In a perfect world, your period would be but a blip on your radar—you’d get it at the same time each month, be just slightly uncomfortable for a week, tops, and then go about the rest of your 21 days unbothered and period-free.
But a perfect world, this is not (as if you needed that reminder); periods can be unpredictable and messy at best, and totally mind-boggling and life-altering at worst. Even more: They’re different for all women, so the concept of “normal” goes out the window.
That’s why it’s so important to know what’s normal for you—and the first part of that is knowing what the actual f*ck is going on down there to begin with. And so I give you this Very Important Period Poll, to test your knowledge and maybe (definitely) learn a few things.
It’s unlikely that you’ll get pregnant after having sex on your period, but it’s not totally impossible. Theoretically, if you ovulate within days of having unprotected sex, there’s a chance that sperm (which can survive in the vagina for up to five days) will hook up with an egg and, well, you know the rest.
Unless you want to up your chances of getting toxic shock syndrome (TSS), you need to change that thing at least every eight hours, says Diana Hoppe, M.D., an ob-gyn based in Encinitas, California.. True, TSS is super rare, but if you have your period, can’t remember the last time you changed your tampon, and start feeling any flu-like symptoms (fever, vomiting, diarrhea, rash), get to the ER, ASAP.
That’s actually a trick question. That blood you see during your week of sugar (or placebo) pills isn’t actually a period at all—it’s actually a hormone withdrawal bleed, says Lauren Streicher, M.D., associate clinical professor of obstetrics and gynecology at Northwestern University’s Feinberg School of Medicine and author of SexRx. So you’re already skipping your period by taking birth control. But yes, you can skip that placebo week if you want to forego the faux flow, Streicher says.
The first day of your period is also day one of your 28-day menstrual cycle. That lasts for about four to eight days; about a week later, on day 14-ish, a woman begins ovulating (that’s when you’re most likely to get pregnant). On days 15 to 24, the newly released egg starts traveling down the fallopian tubes to the uterus, where, if it’s not fertilized by day 28, it breaks apart and leaves the body (along with your built-up uterine lining). Then you’re back at day one.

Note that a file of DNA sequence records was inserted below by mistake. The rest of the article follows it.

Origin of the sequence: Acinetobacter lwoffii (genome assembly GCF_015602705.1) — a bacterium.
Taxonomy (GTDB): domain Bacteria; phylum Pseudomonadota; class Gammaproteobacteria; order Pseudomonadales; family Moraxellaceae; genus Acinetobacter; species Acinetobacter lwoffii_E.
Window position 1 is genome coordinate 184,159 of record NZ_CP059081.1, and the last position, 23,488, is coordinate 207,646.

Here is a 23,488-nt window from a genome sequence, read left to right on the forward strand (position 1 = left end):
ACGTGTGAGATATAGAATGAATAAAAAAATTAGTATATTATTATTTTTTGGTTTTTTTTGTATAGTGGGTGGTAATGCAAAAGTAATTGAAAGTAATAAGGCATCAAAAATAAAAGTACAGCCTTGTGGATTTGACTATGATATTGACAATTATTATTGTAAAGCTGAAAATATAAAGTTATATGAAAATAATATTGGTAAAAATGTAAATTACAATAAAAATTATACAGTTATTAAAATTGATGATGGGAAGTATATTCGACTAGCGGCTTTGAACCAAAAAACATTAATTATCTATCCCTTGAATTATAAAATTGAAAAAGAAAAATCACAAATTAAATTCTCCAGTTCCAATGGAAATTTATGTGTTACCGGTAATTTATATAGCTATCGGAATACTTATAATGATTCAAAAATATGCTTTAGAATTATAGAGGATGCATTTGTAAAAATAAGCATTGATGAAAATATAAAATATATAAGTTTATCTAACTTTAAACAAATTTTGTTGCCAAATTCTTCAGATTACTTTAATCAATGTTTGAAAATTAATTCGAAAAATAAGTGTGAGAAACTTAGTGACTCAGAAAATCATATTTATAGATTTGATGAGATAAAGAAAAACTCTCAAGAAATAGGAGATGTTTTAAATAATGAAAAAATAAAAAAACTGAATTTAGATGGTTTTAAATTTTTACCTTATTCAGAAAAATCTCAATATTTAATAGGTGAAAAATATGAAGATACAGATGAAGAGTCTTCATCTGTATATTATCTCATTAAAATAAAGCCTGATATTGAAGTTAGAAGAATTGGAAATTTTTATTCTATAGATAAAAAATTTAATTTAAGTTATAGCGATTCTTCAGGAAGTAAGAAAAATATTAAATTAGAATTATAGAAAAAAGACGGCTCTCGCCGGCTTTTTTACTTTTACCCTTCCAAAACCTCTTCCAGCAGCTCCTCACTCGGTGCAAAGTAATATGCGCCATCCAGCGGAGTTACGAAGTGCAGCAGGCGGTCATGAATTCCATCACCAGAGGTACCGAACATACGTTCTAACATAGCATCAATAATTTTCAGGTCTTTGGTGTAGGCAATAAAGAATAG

Not every woman gets blood clots durning her period, but it’s not unusual to see a few, says Susan Wysocki, a nurse practitioner and board member of the American Sexual Health Association. “Our bodies are engineered in a way that blood, with the help of internal chemicals, clots so that we don’t bleed to death,” she says. Some of those “clots” could also be uterine tissue that wasn’t properly broken down, she adds. But, if you regularly see clots the size of a quarter or bigger, it’s time to see a doctor—those could signal a more serious problem like uterine fibroids, hormone-related issues, or other illnesses.
Some cramping is, unfortunately, to be expected during your period (thanks to prostaglandins—hormone-like substances that trigger uterine muscle contractions to help you shed your lining, per the Mayo Clinic). But super painful cramps that disrupt your life each month may be a sign of something more serious like endometriosis, uterine fibroids, adenomyosis, or pelivic inflammatory disease.
There’s no hard-and-fast, yes-or-no answer here, but some research (specifically a 1971 study published in the journal Nature suggests it is possible for women to sync up, thanks to odorless chemicals called pheromones. Another possible reason you can sync up with your BFF: People living in close proximity may have similar diets, exercise routines, sleep/wake cycles, and shared stressors that can impact menstruation, says Alyssa Dweck, M.D., an ob-gyn at the Mount Kisco Medical Group and author of V Is for Vagina.
Yep, there are tons of reasons you have a late (or missed) period that have nothing to do with something growing inside of you, says Dweck. Those include: major weight loss or excessive exercise, stress, a thyroid irregularity, polycystic ovary syndrome (PCOS), your birth control, premature menopause, and other chronic illnesses like celiac disease.
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